The NVMe specification was designed from the ground up for SSDs. It is a much more efficient interface, providing lower latency, and is more scalable for SSDs than legacy interfaces, like serial ATA (SATA). The first part of the specification is the host control interface. The NVMe architecture brings a new high performance queuing mechanism that supports 65,535 I/O queues each with 65,535 commands (referred to as queue depth, or number of outstanding commands). Queues are mapped to CPU cores delivering scalable performance. The NVMe interface significantly reduces the number of memory-mapped input/output commands and accommodates operating system device drivers running in interrupt or polling modes for higher performance and lower latency. The NVMe specification also contains host-to-device protocol for SSD commands used by an operating system for: read, write, flush, TRIM, firmware management, temperature, errors and others.


Then, the current versions of the NVMe, NVMe-oF and NVMe-MI specifications are also available on the NVM Express organization site, here: https://nvmexpress.org/developers/



NVMe over Fabrics (NVMe-oF)

The NVMe protocol is not limited to simply connect a local flash drive inside a server, it may also be used over a network. When used in this context, a network “fabric” enables any-to-any connections among storage and servers elements. NVMe over Fabrics (NVMe-oF) are enabling organizations to create a very high performance storage network with latency that rival direct attached storage. As a result, fast storage devices can be shared, when needed, among servers. Think of NVMe over fabric as an alternative to SCSI on Fibre Channel or iSCSI, with the benefit of a lower latency, a higher I/O rate and an improved productivity.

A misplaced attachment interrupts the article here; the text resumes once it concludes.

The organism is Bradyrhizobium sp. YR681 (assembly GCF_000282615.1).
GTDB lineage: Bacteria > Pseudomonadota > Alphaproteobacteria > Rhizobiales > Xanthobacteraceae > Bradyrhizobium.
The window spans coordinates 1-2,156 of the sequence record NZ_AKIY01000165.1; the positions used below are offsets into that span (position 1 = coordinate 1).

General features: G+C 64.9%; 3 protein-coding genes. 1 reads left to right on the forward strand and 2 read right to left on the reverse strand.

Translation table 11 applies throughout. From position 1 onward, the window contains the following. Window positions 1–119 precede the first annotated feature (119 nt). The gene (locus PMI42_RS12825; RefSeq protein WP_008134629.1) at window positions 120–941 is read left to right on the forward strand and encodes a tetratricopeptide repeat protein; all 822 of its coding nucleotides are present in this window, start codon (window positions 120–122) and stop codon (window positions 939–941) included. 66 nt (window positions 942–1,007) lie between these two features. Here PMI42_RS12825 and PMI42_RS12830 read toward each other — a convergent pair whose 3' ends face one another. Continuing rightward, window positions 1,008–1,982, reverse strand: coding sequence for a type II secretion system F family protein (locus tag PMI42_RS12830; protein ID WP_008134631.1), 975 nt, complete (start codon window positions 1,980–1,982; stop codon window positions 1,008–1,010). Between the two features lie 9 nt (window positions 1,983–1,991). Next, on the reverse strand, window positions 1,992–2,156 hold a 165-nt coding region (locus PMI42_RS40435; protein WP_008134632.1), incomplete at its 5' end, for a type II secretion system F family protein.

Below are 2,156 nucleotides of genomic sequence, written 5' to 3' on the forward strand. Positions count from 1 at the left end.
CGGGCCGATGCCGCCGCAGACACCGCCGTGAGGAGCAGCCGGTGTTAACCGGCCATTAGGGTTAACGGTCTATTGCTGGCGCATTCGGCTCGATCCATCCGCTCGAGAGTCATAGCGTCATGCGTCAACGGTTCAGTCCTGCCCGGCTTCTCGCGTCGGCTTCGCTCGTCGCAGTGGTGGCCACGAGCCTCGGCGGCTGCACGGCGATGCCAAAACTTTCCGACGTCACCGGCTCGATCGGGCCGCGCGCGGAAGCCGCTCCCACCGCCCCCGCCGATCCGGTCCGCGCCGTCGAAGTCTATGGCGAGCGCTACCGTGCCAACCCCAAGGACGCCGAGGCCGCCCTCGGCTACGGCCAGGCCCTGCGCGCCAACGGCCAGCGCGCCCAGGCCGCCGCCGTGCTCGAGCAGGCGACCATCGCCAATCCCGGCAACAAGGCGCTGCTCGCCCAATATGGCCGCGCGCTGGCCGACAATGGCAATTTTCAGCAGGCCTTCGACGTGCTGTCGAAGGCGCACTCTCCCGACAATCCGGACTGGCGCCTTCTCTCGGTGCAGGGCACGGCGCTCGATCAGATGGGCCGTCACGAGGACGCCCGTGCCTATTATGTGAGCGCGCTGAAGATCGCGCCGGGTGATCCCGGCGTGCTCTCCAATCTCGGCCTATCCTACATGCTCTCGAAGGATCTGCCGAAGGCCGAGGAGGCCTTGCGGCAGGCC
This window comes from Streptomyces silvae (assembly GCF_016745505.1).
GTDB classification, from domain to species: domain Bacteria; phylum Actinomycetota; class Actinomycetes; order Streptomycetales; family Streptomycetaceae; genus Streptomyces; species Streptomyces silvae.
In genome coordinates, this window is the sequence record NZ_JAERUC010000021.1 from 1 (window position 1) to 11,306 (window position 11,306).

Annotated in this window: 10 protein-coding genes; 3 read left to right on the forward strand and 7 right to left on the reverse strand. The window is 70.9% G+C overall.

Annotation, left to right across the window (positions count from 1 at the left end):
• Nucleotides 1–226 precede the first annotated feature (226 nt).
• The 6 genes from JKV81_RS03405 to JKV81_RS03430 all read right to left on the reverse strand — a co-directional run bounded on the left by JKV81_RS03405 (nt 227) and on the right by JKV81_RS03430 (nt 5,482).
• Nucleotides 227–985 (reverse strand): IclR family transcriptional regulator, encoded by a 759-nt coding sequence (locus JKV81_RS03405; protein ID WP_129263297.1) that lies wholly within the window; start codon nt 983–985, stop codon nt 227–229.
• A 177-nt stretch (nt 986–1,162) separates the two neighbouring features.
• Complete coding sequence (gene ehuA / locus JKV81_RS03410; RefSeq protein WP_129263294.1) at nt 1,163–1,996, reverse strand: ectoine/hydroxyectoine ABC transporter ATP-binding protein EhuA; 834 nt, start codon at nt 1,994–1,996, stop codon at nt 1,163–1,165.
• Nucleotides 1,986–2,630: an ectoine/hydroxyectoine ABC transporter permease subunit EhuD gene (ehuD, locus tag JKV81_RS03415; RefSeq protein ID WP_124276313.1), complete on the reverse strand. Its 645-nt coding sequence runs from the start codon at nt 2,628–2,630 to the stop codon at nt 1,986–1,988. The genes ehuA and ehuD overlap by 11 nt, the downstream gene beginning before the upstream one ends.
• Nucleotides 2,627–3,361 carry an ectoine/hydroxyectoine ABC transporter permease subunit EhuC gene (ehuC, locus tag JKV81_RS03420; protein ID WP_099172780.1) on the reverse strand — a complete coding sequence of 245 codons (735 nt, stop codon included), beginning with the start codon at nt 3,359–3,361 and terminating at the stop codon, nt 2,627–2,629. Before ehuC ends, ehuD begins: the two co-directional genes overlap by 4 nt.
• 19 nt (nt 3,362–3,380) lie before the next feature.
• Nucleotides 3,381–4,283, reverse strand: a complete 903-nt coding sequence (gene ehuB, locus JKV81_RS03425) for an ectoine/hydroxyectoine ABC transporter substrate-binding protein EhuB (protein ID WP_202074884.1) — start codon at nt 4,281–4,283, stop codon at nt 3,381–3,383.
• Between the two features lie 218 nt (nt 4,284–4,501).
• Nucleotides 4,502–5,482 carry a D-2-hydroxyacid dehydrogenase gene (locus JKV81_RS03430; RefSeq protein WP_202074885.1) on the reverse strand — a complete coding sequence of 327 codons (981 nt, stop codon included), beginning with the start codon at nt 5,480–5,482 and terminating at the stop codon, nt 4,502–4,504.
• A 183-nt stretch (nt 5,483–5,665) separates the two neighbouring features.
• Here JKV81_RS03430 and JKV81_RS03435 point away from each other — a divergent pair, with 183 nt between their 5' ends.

The servers (or other hosts) talk to the NVMe storage over the network fabric directly, or indirectly via a controller. If the storage solution uses a controller, then the controller talk to it’s own storage targets, via NVMe-oF like a daisy-chain, or via another proprietary or non-proprietary solution. It depends of the storage vendor implementation and choices.



NVMe-oF transport protocols

As network engineer, you need to know the three official transport bindings to operate NVMe-oF in your data centers:


  • Fibre Channel (NVMe/FC) – NVMe initiators (hosts) with for example Broadcom/Emulex or Marvell/Cavium/QLogic Host Bus Adapters (HBAs) can access NVMe targets over dedicated Fibre Channel (FC) fabrics or Fibre Channel over Ethernet (FCoE) fabrics. The Fibre Channel Transport maps NVMe “control-plane” capsules (commands and responses) and “data-plane” data messages onto Fibre Channel frames using the NVMe over FC protocol (FC-NVMe) via FCP Exchanges.


  • TCP (NVMe/TCP) – NVMe hosts and controller(s) communicate over TCP by exchanging NVMe/TCP Protocol Data Units (NVMe/TCP H2C and C2H PDUs). An NVMe/TCP PDU may be used to transfer the NVMe “control-plane” capsules (commands and responses) and “data-plane” data. As NVMe/FC, this is a “messages only” data transfers.


  • Remote Direct Memory Access (NVMe/RDMA – supported on InfiniBand or Ethernet networks) – RDMA is a host-offload, host-bypass technology that allows an application, including storage, to make data transfers directly to/from another application’s memory space. The RDMA-capable Ethernet NICs (rNICs) or the HCA in the InfiniBand world – not the hosts – manage reliable connections between NVMe source and destination(s). With RDMA, the NVMe “control-plane” capsules (commands and responses) are transferred using messages, and the “data-plane” (the data) are transferred using memory semantics like RDMA read/write operations. You have to see the data-plane part like PCIe direct memory operations.